This year our federal government will post a deficit of $1.85 trillion. Deficit in any given year is the difference between what the government spends and what it takes in from taxes and other revenue sources. Accordingly, this year’s figure reflects the fact that our government’s outlays will exceed receipts by nearly two trillion dollars. 

To give a sense of perspective, America’s budget shortfall will be larger than the economic output of countries such as Canada ($1.5 trillion) or Spain ($1.6 trillion). 

This year’s deficit will be by far the largest in American history. The previous record was set in 2008 during the Bush presidency when it climbed to $454 billion. Obama’s deficit will thus soar four times higher than the old record. 

This year’s deficit will be approximately 13 percent of the U.S. economy whose overall value (GDP) is projected to be just above $14 trillion. Most economists warn against deficits exceeding three percent of GDP. Deficits above five percent of GDP are deemed to be economically unhealthy. Deficits above ten percent are considered outright reckless.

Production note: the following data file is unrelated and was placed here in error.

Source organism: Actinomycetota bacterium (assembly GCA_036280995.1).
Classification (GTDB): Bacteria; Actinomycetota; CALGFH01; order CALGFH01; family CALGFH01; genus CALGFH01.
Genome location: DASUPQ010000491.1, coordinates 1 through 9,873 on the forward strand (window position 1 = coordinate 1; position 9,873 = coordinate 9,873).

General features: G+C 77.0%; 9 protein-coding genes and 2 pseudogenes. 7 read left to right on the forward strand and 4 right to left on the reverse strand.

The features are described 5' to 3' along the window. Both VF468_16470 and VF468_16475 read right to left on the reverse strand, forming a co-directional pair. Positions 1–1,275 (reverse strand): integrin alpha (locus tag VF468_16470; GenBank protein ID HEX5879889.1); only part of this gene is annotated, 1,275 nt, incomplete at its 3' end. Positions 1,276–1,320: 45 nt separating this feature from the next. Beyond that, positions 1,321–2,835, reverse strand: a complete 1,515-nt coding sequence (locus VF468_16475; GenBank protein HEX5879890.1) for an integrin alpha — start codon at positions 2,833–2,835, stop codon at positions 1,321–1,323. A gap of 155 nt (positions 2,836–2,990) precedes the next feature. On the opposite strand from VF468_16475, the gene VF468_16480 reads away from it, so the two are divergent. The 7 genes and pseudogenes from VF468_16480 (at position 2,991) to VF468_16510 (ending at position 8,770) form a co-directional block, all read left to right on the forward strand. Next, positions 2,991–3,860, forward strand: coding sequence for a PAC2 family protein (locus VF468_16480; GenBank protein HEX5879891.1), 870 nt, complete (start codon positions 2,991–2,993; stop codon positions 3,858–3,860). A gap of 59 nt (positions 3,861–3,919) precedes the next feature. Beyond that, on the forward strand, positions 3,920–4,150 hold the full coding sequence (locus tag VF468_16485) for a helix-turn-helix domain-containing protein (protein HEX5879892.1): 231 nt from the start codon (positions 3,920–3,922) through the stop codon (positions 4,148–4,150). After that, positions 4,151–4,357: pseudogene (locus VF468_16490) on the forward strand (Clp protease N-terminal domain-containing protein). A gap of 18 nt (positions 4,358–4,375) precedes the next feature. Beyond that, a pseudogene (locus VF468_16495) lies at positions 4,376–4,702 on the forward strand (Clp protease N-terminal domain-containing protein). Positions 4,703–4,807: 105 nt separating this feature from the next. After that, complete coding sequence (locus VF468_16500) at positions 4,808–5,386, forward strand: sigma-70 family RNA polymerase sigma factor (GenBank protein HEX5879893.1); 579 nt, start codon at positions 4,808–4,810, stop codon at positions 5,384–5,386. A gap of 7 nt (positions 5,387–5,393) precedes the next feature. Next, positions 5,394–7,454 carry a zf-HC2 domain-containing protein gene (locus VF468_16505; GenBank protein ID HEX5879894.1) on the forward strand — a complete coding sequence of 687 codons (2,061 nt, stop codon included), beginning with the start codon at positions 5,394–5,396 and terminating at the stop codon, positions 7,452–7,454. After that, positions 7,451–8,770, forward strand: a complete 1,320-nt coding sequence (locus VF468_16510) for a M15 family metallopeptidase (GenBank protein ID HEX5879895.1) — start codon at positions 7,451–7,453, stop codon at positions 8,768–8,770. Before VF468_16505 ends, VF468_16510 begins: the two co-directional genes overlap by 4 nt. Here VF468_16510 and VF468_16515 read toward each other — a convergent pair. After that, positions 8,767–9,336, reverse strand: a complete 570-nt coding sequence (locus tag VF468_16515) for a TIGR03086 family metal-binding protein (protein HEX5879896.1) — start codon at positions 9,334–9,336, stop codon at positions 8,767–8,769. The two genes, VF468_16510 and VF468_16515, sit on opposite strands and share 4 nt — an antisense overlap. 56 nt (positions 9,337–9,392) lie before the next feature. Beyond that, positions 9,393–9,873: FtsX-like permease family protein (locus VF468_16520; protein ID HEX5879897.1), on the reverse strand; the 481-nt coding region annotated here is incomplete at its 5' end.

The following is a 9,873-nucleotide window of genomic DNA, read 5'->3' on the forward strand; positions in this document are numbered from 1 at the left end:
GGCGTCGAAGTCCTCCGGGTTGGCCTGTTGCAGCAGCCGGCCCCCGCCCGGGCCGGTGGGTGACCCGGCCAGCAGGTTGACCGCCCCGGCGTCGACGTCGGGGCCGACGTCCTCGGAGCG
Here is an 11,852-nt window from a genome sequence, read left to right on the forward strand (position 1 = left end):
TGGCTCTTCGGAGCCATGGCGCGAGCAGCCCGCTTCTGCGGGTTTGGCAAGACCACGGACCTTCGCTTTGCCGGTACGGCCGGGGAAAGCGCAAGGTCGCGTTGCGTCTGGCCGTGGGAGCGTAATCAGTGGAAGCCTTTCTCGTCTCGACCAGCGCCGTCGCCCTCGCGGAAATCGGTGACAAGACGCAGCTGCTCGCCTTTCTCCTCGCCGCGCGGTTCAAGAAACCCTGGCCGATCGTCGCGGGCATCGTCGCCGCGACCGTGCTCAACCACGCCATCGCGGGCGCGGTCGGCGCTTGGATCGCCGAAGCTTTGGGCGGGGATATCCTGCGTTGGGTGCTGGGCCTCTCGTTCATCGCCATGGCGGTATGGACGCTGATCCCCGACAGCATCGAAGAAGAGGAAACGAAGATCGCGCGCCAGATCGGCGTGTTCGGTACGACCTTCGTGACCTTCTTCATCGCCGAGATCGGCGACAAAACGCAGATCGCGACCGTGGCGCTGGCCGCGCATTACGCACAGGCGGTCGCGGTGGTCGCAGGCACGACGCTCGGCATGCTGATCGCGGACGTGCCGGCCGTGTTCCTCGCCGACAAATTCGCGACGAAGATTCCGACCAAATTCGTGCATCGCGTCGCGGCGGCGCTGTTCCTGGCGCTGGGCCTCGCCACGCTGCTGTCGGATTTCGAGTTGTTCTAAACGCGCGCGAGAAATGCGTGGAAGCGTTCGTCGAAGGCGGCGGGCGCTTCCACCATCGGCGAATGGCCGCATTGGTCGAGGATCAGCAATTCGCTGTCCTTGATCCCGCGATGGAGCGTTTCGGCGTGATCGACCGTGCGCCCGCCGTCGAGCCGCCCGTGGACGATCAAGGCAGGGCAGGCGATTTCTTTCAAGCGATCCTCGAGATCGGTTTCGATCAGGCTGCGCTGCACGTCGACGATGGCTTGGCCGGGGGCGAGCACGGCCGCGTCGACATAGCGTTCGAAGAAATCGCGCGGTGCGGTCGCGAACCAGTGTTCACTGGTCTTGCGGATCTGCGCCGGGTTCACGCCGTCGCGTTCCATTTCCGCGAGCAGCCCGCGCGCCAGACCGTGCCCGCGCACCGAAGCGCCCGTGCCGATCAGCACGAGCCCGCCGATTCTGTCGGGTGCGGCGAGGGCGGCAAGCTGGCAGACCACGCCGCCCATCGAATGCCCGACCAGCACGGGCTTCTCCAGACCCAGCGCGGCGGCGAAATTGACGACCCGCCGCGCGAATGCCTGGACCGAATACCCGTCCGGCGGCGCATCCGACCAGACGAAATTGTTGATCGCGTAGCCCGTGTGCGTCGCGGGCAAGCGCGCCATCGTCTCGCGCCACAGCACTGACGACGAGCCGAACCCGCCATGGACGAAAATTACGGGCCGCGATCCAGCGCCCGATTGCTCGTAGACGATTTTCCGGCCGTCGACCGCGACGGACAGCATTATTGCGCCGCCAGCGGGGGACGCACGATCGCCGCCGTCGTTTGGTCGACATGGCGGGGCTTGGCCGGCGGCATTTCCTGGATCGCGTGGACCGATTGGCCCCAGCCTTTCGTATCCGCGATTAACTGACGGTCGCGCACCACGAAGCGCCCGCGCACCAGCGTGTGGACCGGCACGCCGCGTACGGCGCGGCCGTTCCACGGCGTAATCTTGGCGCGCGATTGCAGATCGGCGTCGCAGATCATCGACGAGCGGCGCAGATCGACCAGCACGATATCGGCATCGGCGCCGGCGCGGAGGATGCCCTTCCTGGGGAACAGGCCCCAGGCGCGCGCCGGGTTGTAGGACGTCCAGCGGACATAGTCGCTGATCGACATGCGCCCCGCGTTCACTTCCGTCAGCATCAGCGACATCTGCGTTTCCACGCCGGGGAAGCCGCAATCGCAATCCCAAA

Warning in March about the dangers of high deficits, Peter Orszag, the White House Budget director, said, “Deficits in the, let’s say, 5 percent of GDP range would lead to rising debt-to-GDP ratios that would ultimately not be sustainable.” Startlingly enough, Obama pushed through a budget whose deficit level exceeded that which Orszag warned against by almost a factor of three.